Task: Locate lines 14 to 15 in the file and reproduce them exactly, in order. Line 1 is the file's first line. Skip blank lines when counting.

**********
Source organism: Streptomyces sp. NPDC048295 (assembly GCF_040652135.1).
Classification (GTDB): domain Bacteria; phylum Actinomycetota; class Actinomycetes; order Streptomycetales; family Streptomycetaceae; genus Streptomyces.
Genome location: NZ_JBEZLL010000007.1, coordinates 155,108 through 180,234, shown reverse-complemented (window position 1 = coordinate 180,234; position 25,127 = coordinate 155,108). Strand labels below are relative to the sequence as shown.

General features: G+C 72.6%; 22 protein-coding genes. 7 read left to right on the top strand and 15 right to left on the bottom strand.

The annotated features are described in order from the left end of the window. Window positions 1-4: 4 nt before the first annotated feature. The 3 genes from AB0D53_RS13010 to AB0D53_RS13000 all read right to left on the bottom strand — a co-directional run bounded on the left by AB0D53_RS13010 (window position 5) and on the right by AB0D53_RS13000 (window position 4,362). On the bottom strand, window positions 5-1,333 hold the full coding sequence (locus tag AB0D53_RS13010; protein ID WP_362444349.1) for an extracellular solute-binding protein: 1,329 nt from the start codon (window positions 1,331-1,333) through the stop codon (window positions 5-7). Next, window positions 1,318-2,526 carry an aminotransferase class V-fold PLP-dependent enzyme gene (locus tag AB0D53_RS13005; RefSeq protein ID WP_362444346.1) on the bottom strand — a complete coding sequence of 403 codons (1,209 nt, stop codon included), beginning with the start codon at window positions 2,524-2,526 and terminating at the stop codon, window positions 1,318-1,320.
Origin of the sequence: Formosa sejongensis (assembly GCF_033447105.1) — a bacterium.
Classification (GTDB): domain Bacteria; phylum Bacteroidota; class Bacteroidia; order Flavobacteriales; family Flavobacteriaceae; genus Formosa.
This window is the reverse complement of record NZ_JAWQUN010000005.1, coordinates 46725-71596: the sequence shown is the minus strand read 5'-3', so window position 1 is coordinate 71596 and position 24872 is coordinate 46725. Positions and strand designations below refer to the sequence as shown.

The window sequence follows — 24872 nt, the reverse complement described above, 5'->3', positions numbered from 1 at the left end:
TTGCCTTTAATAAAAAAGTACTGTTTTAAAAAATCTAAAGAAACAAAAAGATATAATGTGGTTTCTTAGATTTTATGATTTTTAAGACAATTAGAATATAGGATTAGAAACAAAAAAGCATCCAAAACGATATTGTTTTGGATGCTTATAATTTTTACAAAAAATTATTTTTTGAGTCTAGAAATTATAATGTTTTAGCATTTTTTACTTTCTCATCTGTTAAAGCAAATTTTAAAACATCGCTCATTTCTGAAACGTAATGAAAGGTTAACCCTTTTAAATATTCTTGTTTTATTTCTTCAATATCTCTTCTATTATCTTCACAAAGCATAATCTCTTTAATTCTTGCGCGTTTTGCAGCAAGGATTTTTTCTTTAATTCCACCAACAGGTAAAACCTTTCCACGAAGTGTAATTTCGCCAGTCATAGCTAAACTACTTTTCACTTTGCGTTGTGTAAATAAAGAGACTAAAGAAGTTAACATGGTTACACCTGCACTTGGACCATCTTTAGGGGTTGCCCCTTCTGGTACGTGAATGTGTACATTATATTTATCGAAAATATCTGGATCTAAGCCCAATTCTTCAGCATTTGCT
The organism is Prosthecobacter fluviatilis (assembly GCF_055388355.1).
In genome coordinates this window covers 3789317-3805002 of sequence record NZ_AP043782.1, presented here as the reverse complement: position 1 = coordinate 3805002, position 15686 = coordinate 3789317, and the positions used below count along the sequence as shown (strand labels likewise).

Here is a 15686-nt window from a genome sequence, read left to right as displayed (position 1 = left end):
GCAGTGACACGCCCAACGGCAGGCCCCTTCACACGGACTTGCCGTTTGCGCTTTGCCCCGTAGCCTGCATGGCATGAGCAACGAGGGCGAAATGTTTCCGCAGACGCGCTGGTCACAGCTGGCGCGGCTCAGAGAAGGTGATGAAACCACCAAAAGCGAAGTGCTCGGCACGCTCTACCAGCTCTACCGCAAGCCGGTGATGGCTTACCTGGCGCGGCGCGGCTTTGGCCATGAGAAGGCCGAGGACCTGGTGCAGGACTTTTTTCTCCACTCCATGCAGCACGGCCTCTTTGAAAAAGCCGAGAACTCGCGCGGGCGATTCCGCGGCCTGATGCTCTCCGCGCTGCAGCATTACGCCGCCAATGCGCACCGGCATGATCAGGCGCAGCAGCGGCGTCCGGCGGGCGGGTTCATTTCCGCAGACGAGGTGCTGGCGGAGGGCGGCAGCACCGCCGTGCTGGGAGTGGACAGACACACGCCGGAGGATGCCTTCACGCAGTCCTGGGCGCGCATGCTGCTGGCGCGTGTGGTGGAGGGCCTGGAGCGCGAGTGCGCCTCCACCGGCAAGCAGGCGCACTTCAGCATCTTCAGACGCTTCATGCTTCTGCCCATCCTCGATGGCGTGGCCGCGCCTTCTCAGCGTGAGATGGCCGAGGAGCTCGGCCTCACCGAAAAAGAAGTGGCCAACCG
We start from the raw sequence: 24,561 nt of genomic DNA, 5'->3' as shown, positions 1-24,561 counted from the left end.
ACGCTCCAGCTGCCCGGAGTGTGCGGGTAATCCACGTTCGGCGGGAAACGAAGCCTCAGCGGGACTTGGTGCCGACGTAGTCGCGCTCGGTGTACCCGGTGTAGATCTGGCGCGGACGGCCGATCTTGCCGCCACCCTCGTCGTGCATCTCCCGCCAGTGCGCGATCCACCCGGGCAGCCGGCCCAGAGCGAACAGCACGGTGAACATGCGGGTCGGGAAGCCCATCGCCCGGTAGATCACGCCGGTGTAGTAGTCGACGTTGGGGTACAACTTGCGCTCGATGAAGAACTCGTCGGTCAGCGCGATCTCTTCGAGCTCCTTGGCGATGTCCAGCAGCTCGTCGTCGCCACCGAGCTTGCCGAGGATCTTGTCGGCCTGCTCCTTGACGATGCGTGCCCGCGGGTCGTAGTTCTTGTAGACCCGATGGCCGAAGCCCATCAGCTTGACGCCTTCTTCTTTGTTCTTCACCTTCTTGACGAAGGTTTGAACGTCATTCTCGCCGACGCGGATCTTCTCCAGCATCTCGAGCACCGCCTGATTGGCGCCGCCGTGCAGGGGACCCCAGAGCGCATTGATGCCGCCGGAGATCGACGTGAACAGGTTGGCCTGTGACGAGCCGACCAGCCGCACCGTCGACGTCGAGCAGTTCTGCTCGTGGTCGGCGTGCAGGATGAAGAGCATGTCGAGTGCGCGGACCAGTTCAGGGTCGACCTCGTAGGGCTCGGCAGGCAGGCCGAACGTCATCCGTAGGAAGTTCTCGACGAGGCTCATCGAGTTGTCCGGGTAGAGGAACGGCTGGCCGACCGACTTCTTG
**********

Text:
GCAGTGACACGCCCAACGGCAGGCCCCTTCACACGGACTTGCCGTTTGCGCTTTGCCCCGTAGCCTGCATGGCATGAGCAACGAGGGCGAAATGTTTCCGCAGACGCGCTGGTCACAGCTGGCGCGGCTCAGAGAAGGTGATGAAACCACCAAAAGCGAAGTGCTCGGCACGCTCTACCAGCTCTACCGCAAGCCGGTGATGGCTTACCTGGCGCGGCGCGGCTTTGGCCATGAGAAGGCCGAGGACCTGGTGCAGGACTTTTTTCTCCACTCCATGCAGCACGGCCTCTTTGAAAAAGCCGAGAACTCGCGCGGGCGATTCCGCGGCCTGATGCTCTCCGCGCTGCAGCATTACGCCGCCAATGCGCACCGGCATGATCAGGCGCAGCAGCGGCGTCCGGCGGGCGGGTTCATTTCCGCAGACGAGGTGCTGGCGGAGGGCGGCAGCACCGCCGTGCTGGGAGTGGACAGACACACGCCGGAGGATGCCTTCACGCAGTCCTGGGCGCGCATGCTGCTGGCGCGTGTGGTGGAGGGCCTGGAGCGCGAGTGCGCCTCCACCGGCAAGCAGGCGCACTTCAGCATCTTCAGACGCTTCATGCTTCTGCCCATCCTCGATGGCGTGGCCGCGCCTTCTCAGCGTGAGATGGCCGAGGAGCTCGGCCTCACCGAAAAAGAAGTGGCCAACCG
We start from the raw sequence: 24,561 nt of genomic DNA, 5'->3' as shown, positions 1-24,561 counted from the left end.